My mind retreated into defensive questions and self-recriminations. Why did I even want to come here in the first place? Was German Peter all I really made him out to be? Why am I so obsessed with these questions that have no answers?

But then I took a look around the room, careful to avoid direct eye contact with anyone, until I noticed that no one was judging me but myself. Many of their coy grins said, “don’t worry, it happened to us too.” If they had been through this ringer, and come back for more, maybe they knew something I didn’t yet.

Ramesh continued, “The mistake you have made is in thinking that you are the seeker of your realizations; it was actually the mind-body organism as Daniel that was being sought to manifest this awareness. You didn’t choose to come and see me this morning. You cannot pretend that you are the doer of this deed.  Daniel’s mind-body organism is simply the vehicle through which all realization manifests, even the realization of the path itself. Consciousness is all there is.  The search comes to an end when you recognize that it is not you who chooses to search. How can you treat the deepest knowledge of yourself as something external?”

This didn’t sit right with me for a number of reasons. I didn’t have much trouble vocalizing the objections that came to mind.

“According to your theory, I didn’t choose to come here. But why do I still feel as though, even if I was compelled by circumstance, that I still had to make the free choice to follow what I thought I should do?”

“Let us look at your supposed free choice to come here,” Ramesh responded, looking like he had anticipated this rebuttal in advance. “Two things determine your choice in every given situation: genetics and social conditioning, neither of which you choose or have any control over. ‘You’ come to a place like India, and you interact with the conditions of the world that are presented, and this produces a certain course of action that appears most reasonable. Your free choice is an interplay between your background and the present circumstances.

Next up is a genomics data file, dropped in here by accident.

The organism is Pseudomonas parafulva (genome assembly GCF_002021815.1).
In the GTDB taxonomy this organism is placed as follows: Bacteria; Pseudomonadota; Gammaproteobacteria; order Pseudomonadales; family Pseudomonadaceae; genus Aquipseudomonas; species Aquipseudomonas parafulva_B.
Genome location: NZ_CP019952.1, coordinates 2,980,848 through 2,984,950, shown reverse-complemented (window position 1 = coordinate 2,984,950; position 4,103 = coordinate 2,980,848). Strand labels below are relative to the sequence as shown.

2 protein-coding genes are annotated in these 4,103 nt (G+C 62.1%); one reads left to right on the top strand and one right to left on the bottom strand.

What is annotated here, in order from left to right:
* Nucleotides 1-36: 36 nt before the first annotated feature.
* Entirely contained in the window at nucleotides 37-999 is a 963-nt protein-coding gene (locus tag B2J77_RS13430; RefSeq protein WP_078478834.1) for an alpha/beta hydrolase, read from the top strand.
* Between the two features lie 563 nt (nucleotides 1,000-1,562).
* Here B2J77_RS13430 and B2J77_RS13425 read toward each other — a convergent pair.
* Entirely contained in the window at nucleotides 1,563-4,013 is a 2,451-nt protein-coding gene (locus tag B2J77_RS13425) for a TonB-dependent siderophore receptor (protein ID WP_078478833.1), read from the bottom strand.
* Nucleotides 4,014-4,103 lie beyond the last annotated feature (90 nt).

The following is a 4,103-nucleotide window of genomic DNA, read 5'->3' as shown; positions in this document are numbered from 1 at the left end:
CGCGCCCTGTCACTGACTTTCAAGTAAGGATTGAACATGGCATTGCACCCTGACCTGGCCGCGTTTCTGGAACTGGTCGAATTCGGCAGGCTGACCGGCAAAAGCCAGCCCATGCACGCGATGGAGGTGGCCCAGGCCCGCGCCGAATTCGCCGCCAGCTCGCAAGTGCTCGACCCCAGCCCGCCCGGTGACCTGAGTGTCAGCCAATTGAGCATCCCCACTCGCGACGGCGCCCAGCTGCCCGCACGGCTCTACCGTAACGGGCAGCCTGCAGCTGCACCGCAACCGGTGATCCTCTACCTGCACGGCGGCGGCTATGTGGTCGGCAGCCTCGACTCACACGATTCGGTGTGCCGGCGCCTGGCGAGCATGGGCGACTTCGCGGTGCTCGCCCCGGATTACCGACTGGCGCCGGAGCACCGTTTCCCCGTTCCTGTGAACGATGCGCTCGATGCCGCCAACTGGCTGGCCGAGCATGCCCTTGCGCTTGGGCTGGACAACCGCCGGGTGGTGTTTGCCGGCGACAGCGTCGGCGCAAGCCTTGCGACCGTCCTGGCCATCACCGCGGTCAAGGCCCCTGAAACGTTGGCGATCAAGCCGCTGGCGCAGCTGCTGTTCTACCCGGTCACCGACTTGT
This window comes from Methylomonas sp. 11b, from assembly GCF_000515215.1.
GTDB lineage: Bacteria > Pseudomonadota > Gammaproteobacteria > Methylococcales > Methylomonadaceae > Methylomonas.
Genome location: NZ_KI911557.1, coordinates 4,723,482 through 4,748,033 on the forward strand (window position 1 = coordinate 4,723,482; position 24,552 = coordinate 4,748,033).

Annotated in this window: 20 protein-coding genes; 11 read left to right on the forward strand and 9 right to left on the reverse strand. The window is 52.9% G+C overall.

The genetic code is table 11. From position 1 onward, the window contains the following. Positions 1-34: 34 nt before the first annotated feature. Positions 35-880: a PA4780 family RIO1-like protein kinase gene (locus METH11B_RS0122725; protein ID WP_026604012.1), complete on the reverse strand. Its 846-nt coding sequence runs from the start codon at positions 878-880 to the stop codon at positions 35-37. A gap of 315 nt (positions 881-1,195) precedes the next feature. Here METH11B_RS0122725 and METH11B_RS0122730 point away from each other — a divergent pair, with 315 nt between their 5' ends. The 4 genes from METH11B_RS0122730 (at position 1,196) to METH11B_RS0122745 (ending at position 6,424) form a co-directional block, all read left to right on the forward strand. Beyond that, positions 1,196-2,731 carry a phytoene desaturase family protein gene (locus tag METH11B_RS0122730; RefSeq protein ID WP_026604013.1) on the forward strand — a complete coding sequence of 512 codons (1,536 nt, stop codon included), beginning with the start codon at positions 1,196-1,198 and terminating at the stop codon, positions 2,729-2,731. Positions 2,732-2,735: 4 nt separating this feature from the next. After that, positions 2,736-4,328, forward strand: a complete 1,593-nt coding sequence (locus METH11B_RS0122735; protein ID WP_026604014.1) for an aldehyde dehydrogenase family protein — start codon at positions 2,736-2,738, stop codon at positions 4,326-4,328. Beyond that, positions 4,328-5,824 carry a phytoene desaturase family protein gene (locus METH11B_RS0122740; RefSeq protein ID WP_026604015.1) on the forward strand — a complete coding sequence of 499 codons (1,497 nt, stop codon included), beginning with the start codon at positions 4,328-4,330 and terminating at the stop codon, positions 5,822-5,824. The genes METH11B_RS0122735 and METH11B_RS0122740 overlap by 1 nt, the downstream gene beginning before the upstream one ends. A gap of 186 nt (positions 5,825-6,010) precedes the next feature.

“But that’s only one end of it, though: what actually happens when you choose? You probably got into a taxi to come here, but did you have any control over whether you actually arrived? Look back at any moment and ask yourself the same question. You are constantly at the whim of forces you don’t control, which could end your existence at any moment. So then I ask you: what good is your free will if you don’t control the circumstance that led you here, and you don’t control the consequences?”

I was prepared to admit that fate seemed like it had a role in bringing me here. But to extrapolate that out to the rest of my life, and life as a whole, seemed excessive and highly problematic. I agreed with Neo’s objection to fatalism in The Matrix: I don’t like the idea that I’m not in control of my life.